Which image format is more efficient to save memory? PNG, JPEG, or GIF?
|show 2 more comments|
"Memory" and "efficiency" are commonly misused terms, so I'll give you an answer for four different elements that may affect the performance of your game.
I will be oversimplifying way too many things to keep it short and concise, but there are tons of inaccuracies in this text below, so take it with a pinch of salt. However, the main concepts should be understandable.
This is the size your images consume on your software distribution. The more space your resources consume, the longer the download (as in from your website) will be. If you're distributing on physical media, such as CDs or DVDs, you're probably going to have to do some serious optimizations in this front.
In general, JPEG compresses the best for photographs and images with no sharp borders. However, your images will have degraded quality because JPEG uses lossy compression (you can fine tune the compression level/degradation when exporting images as JPEG. Refer to your imaging software's documentation for more information on this).
However, as good as JPEG may be, it doesn't support transparency. This is crucial if you want to have images that show through others, or if you want images with irregular shapes. GIF is a good choice, but it has been largely superseded by PNG (there's only a few things GIF supports that PNG doesn't, but they're largely irrelevant in game programming).
PNG supports transparency (and semitransparency), compresses data without degradation in quality (i.e. it uses lossless compression), and compresses fairly well, but not as much as JPG.
The problem arises when you need good compression, as well as transparency. If you don't mind slightly degraded images, you can use PNG quantization programs such as pngquant, which you can test online at TinyPNG. Keep in mind that the image degradation performed by quantization on its own is different than that of JPEG (which includes quantization as well as other aggressive techniques), so be sure to try both, with a wide variety of settings.
If you want to aggressively minimize your distribution size, you could manually process every image like this:
Tip: it is okay to store some images in one format, and others in another format.
There are other specialized formats such as DXT, ETC and PVRTC. They support compression, and can also be loaded compressed into memory, but they are only supported by specific GPUs, and most of these GPUs only support one of them, so unless you know the exact hardware specifications of your target hardware (a notable case is the iPhone/iPad, which supports PVRTC textures), you should avoid these formats.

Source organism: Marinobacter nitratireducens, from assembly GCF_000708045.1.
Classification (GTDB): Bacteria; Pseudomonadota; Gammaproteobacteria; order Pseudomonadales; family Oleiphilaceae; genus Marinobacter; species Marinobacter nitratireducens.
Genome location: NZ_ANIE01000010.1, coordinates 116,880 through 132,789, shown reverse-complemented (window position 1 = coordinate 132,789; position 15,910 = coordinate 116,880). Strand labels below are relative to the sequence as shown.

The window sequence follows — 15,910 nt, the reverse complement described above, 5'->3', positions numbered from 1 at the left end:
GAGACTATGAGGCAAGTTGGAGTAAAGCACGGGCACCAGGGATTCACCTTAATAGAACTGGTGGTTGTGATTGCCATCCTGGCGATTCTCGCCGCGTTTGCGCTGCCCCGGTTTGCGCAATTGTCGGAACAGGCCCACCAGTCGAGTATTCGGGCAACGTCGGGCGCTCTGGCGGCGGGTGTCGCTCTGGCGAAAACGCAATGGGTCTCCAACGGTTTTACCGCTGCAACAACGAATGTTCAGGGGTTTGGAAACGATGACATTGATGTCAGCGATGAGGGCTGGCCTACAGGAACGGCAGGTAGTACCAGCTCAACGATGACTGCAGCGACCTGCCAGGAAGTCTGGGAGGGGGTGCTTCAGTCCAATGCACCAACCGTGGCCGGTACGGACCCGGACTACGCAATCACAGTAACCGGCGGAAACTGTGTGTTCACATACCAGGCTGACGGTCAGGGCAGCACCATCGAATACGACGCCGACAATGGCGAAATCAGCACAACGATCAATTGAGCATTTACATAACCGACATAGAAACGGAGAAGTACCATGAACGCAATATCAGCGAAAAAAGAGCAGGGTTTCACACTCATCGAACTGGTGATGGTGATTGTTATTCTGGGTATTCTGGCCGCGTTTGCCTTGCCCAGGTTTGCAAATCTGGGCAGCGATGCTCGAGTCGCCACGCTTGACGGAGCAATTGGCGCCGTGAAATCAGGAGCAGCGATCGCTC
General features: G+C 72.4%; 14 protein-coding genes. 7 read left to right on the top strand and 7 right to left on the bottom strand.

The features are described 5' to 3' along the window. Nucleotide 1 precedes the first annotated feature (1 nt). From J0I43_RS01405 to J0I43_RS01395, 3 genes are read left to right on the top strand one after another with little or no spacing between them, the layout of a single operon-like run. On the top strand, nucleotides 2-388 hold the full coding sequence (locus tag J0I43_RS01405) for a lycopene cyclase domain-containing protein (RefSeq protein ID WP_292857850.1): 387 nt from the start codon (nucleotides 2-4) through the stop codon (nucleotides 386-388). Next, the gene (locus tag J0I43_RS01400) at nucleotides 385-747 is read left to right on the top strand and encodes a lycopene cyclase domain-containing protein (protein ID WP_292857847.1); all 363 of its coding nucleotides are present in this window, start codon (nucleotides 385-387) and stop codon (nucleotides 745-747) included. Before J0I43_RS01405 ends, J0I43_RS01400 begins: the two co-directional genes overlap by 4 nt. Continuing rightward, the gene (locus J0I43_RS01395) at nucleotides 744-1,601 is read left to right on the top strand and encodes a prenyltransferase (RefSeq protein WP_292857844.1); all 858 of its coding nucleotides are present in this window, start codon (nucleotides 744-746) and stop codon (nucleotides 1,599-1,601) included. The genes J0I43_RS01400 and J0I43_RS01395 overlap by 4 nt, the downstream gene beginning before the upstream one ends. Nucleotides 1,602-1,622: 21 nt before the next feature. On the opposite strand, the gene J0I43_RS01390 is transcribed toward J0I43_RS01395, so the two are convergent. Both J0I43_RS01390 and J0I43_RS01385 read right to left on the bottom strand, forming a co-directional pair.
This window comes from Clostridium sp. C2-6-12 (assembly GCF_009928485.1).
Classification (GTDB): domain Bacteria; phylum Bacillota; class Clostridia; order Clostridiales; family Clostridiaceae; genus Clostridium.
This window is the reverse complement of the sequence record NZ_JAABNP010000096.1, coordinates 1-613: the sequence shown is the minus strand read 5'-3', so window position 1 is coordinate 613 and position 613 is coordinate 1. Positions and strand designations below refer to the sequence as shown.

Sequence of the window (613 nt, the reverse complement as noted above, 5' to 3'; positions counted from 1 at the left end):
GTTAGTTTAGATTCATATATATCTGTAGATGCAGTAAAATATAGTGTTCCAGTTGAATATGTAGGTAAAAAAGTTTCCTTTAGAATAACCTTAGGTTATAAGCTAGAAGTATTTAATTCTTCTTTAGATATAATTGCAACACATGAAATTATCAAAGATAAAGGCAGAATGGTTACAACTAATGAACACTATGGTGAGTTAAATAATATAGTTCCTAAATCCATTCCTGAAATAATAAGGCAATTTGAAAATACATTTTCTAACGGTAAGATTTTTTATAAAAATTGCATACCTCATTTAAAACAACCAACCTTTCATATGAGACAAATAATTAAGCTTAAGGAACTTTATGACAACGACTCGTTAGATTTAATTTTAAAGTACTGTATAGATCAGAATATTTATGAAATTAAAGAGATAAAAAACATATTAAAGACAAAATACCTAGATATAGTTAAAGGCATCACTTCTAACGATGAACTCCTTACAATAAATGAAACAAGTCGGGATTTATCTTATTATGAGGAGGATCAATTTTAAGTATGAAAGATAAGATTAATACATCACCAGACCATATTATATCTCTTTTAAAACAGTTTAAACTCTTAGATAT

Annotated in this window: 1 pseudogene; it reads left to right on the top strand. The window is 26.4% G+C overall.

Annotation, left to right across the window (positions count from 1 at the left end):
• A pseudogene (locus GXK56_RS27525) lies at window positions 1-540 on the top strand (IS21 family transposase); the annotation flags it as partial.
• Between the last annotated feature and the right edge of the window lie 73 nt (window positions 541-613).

I included it here, because this is what's commonly known by "memory". However, if your game uses graphics acceleration (and if you're making a game after 1998, you most likely are), then the only thing that will consume memory are your texture descriptors (just a few bytes per image), which is only effected by the amount of images, and not their size or format (this has a few caveats, but are mostly irrelevant).
If your platform does not have dedicated video memory, is not hardware accelerated, or other uncommon cases, then the next section regarding VRAM will happen completely or partially in RAM, but the main principles will be the same.
This is where your images will be stored once your program is running. In general, the format in which you stored them will make no difference here, as all images are decompressed before loading them into video memory.
Now, the VRAM consumed by your images will roughly be
Even though not "memory", it is very related with performance in games. Drawing images is expensive, and you want to make sure your rendering runs as fast as possible. Of course, in here, format doesn't matter, but other things do:
However, image usage optimization is a very complex topic, and what I wrote here is a very broad and oversimplified overview of some of the factors you will have to consider when writing a game, so I think it's definitely best if you keep it simple, and only optimize whenever you really need to do so. Most of the times, prematurely optimizing is unnecessary (and sometimes even detrimental), so take it easy.
|show 29 more comments|
Once an image is loaded off the disk and is formatted for rendering, it will use the same amount of memory regardless of whether that image was saved to disk using PNG, JPEG, or GIF.
General rule of thumb: JPEG is a lossy format, and will degrade image quality in order to make the image smaller on disk. PNG, on the other hand, is a lossless image format, and so will typically result in larger file sizes on disk. GIF is also technically a lossless format, but only supports a maximum of 256 colors per image, and so a high-color image will often incur a heavy quality loss if saved as a GIF.